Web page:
It's kind of slowed down a bit now, I've been a little more lax in eating 'like it's my job' icon_smile.gif I have another 5 weeks on this 12 week programme, I'm happy with the results so far and have raised my goals a bit. I'll probably focus on keeping my weight and keeping my energy up, eating better and getting more rest for the next few weeks.

    After that I'll take a short break and do another 12 week mass gaining programme.

    I've been rather lax in keeping track of food groups and proportions, so I'll probably start doing that as well.

    Thank you icon_smile.gif
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    Nov 14, 2008 12:46 AM GMT
    Djmaxvayo said
    If you're skeptical, I say the proof is self-evident: I don't look like I do by accident--it's by design. To a large degree, though, our body "type" is pre-programmed: we can get more toned, lose weight, gain some muscle mass, etc. But, acceptance of your limits is critical too. I'll never be "beefy" in the way that some guys are and I accept that. It doesn't matter... there are guys out there who like your "type," no matter what that is.


    Very sane advice, and much appreciated. I know I'll never be 'beefy', I think I would be amazed and overwhelmed if I got to your level of size, I'd be quite happy maintaining at that size!

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    Nov 14, 2008 1:22 AM GMT
    Remember that your legs contain the biggest muscles in your body, so a 10% increase in size of the quadriceps muscles will mean much more mass than a 10% increase in the size of your biceps muscles. It's all relative. Also remember that your body is based on genetics, which also control how your body responds to training. It may just be that genetically, you are inclined to have bigger legs. Or it could simply be that you are training the legs disproportionately.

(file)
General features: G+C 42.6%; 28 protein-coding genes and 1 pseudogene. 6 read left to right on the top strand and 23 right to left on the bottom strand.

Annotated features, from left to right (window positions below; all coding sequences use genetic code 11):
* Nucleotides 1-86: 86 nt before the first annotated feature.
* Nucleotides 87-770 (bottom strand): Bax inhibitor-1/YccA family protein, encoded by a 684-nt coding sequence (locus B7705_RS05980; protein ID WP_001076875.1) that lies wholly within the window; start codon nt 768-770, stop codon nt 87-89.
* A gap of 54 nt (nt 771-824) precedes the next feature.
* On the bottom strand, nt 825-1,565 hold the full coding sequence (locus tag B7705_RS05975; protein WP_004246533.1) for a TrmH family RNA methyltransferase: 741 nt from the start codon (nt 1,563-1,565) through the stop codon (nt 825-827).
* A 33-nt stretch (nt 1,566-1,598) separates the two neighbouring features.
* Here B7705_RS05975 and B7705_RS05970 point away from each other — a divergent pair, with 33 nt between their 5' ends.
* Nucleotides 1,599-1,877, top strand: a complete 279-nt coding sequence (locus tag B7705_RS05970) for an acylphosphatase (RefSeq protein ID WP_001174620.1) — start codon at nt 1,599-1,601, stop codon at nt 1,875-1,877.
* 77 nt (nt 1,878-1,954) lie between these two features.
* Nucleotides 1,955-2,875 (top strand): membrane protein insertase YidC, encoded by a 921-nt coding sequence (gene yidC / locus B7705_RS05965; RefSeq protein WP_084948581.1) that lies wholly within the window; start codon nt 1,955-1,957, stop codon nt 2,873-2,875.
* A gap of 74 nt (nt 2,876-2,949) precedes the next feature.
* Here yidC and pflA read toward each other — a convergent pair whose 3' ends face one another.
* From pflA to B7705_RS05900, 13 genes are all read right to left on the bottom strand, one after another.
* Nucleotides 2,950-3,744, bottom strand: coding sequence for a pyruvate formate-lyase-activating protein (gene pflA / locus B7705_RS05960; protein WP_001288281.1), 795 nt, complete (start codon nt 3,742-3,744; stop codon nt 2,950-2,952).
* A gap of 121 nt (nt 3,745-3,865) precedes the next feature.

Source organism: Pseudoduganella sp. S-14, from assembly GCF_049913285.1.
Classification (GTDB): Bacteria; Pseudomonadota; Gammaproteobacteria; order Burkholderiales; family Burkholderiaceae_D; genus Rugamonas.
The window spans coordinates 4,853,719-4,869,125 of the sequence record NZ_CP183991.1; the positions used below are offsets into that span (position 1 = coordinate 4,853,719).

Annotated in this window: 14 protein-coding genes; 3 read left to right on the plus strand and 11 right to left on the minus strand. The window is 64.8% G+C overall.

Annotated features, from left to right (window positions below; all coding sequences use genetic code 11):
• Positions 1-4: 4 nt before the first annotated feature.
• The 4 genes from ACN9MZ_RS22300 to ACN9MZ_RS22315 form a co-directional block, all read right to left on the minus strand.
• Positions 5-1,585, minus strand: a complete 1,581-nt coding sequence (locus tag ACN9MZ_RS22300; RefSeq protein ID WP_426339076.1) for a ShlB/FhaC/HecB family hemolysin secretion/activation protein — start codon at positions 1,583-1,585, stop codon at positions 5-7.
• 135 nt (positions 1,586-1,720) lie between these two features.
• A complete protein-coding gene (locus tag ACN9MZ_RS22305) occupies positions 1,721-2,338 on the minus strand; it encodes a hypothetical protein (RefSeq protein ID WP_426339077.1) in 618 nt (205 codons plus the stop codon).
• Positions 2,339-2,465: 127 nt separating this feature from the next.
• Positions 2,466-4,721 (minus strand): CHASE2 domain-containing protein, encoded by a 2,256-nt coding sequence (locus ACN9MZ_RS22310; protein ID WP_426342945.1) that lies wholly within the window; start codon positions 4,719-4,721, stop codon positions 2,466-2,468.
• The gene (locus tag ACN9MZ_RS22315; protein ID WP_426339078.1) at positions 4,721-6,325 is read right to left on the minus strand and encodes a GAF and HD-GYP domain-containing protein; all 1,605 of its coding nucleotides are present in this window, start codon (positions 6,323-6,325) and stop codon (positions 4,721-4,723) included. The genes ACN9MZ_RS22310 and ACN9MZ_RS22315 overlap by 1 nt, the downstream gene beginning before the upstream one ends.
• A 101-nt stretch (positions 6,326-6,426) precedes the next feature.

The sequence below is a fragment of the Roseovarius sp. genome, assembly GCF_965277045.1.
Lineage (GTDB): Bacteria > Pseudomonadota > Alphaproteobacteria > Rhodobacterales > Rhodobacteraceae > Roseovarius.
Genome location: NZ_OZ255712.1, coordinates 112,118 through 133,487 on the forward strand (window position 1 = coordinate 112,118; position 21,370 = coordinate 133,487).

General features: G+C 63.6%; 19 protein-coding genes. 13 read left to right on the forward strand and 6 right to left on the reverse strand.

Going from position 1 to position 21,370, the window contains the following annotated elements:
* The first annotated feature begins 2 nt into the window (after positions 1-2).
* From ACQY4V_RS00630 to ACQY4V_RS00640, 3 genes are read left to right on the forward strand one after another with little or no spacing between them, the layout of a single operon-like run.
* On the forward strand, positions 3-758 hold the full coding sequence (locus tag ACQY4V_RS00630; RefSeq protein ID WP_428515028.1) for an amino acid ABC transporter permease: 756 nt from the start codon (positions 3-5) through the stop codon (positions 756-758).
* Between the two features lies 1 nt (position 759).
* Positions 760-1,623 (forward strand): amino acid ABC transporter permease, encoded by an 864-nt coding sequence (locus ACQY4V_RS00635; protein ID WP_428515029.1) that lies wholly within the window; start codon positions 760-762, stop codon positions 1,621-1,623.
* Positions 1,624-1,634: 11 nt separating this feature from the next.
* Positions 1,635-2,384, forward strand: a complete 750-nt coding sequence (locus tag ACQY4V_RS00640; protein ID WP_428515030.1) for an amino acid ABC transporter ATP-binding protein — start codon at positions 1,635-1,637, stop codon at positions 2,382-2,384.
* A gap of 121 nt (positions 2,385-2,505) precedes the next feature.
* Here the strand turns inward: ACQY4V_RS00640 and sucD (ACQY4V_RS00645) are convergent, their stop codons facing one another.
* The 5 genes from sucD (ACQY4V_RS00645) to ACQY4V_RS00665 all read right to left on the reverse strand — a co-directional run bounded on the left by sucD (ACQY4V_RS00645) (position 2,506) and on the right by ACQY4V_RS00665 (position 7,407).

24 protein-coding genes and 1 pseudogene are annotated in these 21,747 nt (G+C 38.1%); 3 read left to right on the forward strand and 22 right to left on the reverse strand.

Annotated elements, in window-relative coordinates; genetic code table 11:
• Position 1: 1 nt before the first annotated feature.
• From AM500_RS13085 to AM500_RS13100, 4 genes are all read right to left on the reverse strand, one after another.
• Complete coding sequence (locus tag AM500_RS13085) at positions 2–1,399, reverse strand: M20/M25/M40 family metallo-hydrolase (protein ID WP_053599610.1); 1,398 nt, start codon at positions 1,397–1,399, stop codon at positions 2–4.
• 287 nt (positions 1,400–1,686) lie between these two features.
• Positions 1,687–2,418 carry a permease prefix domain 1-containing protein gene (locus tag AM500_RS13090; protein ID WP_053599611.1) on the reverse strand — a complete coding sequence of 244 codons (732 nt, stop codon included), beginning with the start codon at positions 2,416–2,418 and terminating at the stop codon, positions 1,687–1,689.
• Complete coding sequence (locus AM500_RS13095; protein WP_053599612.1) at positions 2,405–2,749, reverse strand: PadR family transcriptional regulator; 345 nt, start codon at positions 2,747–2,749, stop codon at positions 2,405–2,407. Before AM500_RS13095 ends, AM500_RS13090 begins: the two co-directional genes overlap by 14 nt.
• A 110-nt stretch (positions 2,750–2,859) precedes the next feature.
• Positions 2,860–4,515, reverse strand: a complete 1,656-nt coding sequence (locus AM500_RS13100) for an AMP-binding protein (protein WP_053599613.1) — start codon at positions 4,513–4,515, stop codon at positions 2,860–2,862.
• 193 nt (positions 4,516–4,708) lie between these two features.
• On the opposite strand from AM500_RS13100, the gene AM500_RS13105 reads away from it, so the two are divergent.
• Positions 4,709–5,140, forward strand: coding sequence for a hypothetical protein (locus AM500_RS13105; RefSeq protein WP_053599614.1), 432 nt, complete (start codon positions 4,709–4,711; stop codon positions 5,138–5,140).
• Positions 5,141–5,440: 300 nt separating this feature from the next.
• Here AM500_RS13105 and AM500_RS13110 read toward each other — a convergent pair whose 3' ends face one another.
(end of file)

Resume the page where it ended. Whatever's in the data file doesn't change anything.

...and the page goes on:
The weight around the waist is only worrisome if it is fat. But with your body type, I would have a hard time believing that all the extra calories you are consuming is going to fat around the waist. Just be vigilant and do a body fat test every 2 weeks or month or so. Don't take this too fast though, I doubt you want to end up with stretch marks on your skin...
  • MikemikeMike

    Posts: 6932

    Nov 20, 2008 6:59 AM GMT
    Djmaxvayo saidTo Those Who Find it Difficult to Gain Weight
    icon_biggrin.gif

    Take heart! There are far more serious burdens to have in life. Not only will you grow to appreciate your body's fast metabolism as others around you age and widen, but you will also have the advantage of being able to do less cardio to stay lean as you age (compared with others whose metabolism slows at age 30 or so). I've had a quick metabolic rate all my life, and it doesn't appear to be slowing now. Of course, I do stay very active.

    However, I also attribute a lot of my leanness to eating right (not "dieting" as that implies temporary nutritional modification--I'm talking about walking the nutritional talk). I don't do supplements, tablets, shakes, protein powders, or any of that trademarked nonsense. Those fads are designed for one thing: to make the people selling the products wealthy, period.

    Proper nutrition comes from foods that are real and unprocessed; the best are organics. Don't put your health in the hands of people who want to sell you products with little nutritional value. Educate yourself about how to design a nutritionally rich, real food-based meal plan. Develop your palate; try new things and be adventurous with eating. Don't overwhelm yourself at the beginning--take it slowly. It took me almost 15 years to get to my current level of understanding of food, nutrition, and the health that can come from wise planning, self-discipline, and commitment.

    If you're skeptical, I say the proof is self-evident: I don't look like I do by accident--it's by design. To a large degree, though, our body "type" is pre-programmed: we can get more toned, lose weight, gain some muscle mass, etc. But, acceptance of your limits is critical too. I'll never be "beefy" in the way that some guys are and I accept that. It doesn't matter... there are guys out there who like your "type," no matter what that is.


    Don't eat processed meat, especially ham. As for weight gainer and protein shakes, unless you are a bodybuilder you're just clogging your arteries.